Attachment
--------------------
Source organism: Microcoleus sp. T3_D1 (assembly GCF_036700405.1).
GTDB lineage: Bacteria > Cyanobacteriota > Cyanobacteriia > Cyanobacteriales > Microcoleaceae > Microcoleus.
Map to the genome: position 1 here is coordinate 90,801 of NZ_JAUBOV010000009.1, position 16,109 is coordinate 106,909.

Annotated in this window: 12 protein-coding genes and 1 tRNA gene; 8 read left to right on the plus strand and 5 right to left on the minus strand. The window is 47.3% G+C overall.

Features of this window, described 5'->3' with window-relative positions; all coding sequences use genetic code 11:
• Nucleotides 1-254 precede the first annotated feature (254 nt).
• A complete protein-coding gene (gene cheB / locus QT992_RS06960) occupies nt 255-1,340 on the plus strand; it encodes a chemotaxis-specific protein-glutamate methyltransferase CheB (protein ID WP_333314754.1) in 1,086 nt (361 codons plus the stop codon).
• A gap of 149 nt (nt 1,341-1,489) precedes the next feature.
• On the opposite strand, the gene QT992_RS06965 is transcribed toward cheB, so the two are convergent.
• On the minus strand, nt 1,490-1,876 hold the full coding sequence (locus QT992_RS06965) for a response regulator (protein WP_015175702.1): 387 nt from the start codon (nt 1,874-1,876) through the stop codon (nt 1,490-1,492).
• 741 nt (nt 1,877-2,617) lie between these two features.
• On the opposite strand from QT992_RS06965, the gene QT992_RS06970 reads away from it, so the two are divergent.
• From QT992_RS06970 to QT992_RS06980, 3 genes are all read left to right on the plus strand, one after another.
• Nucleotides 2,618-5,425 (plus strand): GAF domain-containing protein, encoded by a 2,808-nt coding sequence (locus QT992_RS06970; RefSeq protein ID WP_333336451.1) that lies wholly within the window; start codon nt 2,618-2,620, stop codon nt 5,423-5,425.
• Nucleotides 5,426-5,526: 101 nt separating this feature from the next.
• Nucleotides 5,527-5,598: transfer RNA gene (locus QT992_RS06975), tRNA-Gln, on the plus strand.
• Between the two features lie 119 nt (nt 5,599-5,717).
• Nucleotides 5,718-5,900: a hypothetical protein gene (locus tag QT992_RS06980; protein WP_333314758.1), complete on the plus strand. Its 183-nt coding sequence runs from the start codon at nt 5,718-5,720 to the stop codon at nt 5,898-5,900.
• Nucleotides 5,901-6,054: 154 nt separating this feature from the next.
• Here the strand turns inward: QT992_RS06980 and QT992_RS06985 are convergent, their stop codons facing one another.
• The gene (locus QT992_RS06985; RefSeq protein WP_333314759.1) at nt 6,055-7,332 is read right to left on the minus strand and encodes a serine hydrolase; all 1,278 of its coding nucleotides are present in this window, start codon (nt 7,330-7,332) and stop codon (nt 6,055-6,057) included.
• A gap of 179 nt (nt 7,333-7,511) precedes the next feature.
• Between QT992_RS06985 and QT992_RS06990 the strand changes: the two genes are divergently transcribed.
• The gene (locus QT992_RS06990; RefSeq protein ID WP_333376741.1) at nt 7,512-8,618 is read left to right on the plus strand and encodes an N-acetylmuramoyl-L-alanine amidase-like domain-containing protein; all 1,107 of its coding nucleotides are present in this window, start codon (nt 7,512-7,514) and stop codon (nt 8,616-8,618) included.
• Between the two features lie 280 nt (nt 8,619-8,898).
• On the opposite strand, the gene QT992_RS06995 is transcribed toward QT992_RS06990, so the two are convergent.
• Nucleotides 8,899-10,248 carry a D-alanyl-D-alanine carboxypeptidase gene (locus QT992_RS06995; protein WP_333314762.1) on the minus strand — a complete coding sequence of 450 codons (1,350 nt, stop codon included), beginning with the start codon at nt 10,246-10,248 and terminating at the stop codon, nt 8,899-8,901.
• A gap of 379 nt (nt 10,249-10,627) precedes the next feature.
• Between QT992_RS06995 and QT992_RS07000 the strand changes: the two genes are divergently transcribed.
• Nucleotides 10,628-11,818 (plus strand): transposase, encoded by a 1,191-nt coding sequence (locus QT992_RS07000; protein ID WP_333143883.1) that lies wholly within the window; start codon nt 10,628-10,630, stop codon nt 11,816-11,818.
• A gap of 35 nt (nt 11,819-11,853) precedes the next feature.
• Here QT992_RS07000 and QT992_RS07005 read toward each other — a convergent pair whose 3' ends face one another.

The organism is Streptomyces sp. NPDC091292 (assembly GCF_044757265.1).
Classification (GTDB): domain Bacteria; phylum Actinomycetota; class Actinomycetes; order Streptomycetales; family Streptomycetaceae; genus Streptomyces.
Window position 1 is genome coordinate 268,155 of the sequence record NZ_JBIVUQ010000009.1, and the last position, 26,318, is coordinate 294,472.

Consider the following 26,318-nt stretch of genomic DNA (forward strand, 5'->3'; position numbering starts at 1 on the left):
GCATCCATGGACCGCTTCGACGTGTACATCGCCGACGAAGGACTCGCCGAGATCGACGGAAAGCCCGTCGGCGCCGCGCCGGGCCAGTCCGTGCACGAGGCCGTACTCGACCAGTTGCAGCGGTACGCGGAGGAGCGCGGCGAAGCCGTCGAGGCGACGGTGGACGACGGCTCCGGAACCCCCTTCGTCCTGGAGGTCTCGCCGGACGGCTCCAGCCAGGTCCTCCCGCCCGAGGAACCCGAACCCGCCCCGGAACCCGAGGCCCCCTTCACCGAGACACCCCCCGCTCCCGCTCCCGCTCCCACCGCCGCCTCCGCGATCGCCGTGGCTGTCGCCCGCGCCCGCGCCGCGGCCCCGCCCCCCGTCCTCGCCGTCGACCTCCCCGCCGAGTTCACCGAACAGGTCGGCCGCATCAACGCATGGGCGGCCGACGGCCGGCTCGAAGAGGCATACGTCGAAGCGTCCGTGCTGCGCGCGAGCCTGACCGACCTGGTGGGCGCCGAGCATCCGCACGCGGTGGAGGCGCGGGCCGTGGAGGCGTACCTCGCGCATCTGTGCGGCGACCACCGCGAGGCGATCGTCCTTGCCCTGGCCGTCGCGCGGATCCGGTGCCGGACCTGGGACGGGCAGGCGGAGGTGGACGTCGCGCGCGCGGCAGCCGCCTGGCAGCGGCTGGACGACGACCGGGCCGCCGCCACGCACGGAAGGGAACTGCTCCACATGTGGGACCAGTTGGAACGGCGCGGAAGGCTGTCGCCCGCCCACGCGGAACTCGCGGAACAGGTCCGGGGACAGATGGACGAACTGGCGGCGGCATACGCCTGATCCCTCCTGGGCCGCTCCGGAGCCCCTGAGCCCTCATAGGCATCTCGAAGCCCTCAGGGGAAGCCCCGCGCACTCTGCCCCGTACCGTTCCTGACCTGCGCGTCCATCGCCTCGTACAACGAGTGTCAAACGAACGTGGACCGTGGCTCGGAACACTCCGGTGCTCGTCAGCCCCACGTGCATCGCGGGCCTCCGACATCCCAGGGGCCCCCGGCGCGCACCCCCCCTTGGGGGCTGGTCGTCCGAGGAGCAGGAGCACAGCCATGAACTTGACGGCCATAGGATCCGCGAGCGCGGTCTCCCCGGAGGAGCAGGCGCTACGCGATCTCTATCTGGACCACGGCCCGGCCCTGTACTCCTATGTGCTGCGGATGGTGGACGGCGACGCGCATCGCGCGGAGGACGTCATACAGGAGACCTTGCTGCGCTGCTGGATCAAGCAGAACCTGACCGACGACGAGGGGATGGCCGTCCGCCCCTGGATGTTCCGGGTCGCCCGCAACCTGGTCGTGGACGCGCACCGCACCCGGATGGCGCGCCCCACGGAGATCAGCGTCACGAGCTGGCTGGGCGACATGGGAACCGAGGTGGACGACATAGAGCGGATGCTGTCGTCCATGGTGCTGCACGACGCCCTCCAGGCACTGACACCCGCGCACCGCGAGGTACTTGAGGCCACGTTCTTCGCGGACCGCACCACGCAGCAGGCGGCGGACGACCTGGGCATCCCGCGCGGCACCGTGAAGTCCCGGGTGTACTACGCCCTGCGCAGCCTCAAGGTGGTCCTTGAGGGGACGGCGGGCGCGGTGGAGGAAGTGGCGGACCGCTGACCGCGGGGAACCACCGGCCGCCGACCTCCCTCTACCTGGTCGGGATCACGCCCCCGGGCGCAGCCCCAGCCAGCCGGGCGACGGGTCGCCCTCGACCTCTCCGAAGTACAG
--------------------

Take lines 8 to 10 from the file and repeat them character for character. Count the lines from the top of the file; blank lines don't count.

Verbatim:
• A gap of 149 nt (nt 1,341-1,489) precedes the next feature.
• On the opposite strand, the gene QT992_RS06965 is transcribed toward cheB, so the two are convergent.
• On the minus strand, nt 1,490-1,876 hold the full coding sequence (locus QT992_RS06965) for a response regulator (protein WP_015175702.1): 387 nt from the start codon (nt 1,874-1,876) through the stop codon (nt 1,490-1,492).